You’re planning your wedding and have found the photographer of your dreams! But what package do you want from them? How many hours of wedding photography do you need? Will you want photos of the whole day, from getting ready to leaving the reception, or would just half the day do? Do you need to add on extra hours? Is there a difference between full-day and all-day coverage? This seemingly simple concept can easily become confusing.
To make it worse, this decision is extremely important. If you book too many hours, you might end up wasting money if the day ends sooner than expected. It would be worse, though, if you guessed too little and ended up missing something important from your wedding day.
Every wedding and every couple are different, and the amount and type of coverage you need for your big day depends on a variety of factors, but there are a couple things you should definitely keep in mind.
How Many Hours of Wedding Photography do you Need?
Photography coverage is continuous
When you book a wedding photographer, that means they’re going to photograph your day without breaks. For example, if you have eight hours of coverage, that’s eight hours from the time they arrive at the venue. A photographer won’t pause between events or travel unless you make special arrangements.
Think about it like any other job. If you work at a McDonald’s, you get paid the same whether it is really busy or really slow. They wouldn’t just stop paying you because there was nothing going on.
This is something to really consider when planning out your day. You don’t want to have too much wasted time because you will be paying your photographer for it. In some cases, I have driven for 2 hours of my allotted 8 hours of coverage because we were traveling from one place to the next.
Terms vary from photographer to photographer
When looking at package options, you may see phrases like “half-day coverage” or “full-day coverage.” Exactly what those terms mean depends on the photographer, so be sure to ask before you book so you know just what you’re getting. Some photographers consider eight hours a full day, while others mean 12 or unlimited hours. Don’t assume you know what “full-day coverage” means!
If your photographer says full day coverage, they might mean you get as many hours as you want. While this might sound like a great idea, honestly, it really isn’t. Think about it like a buffet. Yes, you get as much as you want, but in the end, the quality isn’t very good and you usually feel sick.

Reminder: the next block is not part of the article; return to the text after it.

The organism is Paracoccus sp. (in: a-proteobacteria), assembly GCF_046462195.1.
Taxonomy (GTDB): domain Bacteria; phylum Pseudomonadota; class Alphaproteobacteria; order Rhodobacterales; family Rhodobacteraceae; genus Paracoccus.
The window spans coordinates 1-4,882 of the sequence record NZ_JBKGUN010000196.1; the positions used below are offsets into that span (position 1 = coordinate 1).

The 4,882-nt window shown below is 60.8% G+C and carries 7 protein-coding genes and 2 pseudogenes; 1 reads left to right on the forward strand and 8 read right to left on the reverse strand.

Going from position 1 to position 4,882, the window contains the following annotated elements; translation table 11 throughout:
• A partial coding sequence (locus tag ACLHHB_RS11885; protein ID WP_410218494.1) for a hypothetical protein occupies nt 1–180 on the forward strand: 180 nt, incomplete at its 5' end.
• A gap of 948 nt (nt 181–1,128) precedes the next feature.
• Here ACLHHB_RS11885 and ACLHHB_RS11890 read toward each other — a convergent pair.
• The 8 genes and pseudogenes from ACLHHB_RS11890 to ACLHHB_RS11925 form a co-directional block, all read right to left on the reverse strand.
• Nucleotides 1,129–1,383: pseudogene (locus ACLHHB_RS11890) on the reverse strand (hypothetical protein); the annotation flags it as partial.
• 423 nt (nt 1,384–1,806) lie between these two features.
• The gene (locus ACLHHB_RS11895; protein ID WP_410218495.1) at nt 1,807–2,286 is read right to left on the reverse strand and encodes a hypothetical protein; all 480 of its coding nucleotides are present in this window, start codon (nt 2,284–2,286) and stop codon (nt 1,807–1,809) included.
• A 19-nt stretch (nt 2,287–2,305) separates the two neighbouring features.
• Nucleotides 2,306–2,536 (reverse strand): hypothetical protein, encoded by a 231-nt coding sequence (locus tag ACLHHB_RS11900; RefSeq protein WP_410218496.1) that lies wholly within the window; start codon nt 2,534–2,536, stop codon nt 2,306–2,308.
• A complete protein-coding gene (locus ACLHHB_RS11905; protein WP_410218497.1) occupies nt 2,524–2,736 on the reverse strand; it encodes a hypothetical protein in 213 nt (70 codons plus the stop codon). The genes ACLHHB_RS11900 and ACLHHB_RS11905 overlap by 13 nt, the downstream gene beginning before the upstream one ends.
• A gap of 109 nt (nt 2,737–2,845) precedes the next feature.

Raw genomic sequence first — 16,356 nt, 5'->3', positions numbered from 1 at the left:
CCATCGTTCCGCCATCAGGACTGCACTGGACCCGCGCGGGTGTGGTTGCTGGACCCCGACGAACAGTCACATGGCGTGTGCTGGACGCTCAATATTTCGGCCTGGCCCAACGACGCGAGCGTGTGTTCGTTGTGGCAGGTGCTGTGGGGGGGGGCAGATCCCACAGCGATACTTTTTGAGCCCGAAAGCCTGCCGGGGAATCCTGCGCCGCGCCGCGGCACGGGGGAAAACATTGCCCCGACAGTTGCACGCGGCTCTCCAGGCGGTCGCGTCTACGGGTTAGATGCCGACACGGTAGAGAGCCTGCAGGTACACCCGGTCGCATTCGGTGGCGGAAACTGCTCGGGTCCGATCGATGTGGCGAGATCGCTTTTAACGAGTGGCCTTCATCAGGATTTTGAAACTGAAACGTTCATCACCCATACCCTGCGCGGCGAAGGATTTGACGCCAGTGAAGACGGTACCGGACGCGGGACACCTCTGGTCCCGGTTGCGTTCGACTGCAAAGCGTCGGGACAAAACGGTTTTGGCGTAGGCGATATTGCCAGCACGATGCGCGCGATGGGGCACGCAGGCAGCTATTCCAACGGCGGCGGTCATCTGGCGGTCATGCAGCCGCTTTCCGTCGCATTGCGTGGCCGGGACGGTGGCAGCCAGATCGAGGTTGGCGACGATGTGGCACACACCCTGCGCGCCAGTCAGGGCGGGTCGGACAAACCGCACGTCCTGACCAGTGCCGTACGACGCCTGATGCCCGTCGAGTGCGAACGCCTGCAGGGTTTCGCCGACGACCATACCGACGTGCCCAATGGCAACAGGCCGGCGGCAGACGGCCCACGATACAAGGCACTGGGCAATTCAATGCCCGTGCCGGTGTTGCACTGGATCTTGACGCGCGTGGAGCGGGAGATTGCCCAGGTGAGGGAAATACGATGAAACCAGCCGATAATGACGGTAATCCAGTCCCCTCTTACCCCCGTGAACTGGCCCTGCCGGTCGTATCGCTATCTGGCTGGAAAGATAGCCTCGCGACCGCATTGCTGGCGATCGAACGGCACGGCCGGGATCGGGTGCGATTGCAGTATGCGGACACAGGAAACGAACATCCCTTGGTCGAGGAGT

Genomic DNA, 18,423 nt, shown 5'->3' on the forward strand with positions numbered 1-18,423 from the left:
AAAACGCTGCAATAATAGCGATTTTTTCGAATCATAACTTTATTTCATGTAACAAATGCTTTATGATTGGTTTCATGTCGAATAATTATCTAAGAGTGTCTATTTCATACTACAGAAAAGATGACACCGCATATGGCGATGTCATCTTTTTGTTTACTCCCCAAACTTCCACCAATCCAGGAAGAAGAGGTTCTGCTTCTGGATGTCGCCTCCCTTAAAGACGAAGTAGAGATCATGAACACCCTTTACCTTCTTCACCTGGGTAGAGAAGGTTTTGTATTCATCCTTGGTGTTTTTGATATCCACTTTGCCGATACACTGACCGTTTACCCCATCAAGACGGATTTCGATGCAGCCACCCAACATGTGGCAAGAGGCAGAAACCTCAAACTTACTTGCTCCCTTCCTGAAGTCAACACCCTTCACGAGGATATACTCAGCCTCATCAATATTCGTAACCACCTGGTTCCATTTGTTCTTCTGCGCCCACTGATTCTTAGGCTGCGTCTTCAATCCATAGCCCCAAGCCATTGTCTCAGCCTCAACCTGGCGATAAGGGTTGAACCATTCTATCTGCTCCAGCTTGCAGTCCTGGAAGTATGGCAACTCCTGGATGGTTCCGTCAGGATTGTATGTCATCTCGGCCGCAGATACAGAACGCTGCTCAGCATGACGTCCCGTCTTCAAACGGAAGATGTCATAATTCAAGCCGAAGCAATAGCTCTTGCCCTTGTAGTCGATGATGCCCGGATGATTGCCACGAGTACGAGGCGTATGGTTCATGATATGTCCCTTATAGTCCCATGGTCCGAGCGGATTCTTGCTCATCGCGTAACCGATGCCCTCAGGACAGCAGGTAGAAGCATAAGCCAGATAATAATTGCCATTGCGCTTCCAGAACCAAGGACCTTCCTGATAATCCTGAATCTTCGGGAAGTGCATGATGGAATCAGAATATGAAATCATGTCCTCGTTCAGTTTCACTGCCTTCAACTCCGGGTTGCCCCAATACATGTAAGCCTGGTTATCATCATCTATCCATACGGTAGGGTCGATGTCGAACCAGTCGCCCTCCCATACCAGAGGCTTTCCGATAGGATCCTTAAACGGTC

It’s the same way with wedding photographers. Do you really need photos without your hair and makeup done? Do you really need 5 hours of dance photos? Most of this is unnessary but I’ve seen photographers show up because they offer “unlimited hours.” Besides being a waste, your photographer only has so much energy. After 10 hours, I’m done. Don’t waste it early on and then get mediocre photos at the end.
Different Parts of the Wedding Day
Every wedding is different, but most weddings can be broken up into getting ready, the first look, the ceremony, family portraits, portraits, and the reception. Let’s take a look at how long on average each part of the day will take.
The getting ready part of the day is exactly what it sounds like. It’s when the guys and girls are getting ready for the ceremony. Girls are usually more involved and take longer. Guys can usually be done in 20 minutes or so.
A safe assumption is that each bridesmaid will take about an hour and a half to get ready, while the bride should have about three hours, just in case anything doesn’t go according to plan. However, if you only have one person doing hair and makeup, add a little extra time to everyone’s preparations as a buffer.
Getting ready may not seem like a huge deal, but it takes a significant amount of time, and couples often don’t schedule enough time for hair and makeup. If this part of the day takes too long, it can mess up your entire timeline and throw off the whole day, which is definitely the last thing you want!
For most people, I suggest the photographer show up toward the end of the getting ready process. Again, there’s no reason to have photos of people without makeup. You will still get photos of the process and people hanging out without wasting a lot of time.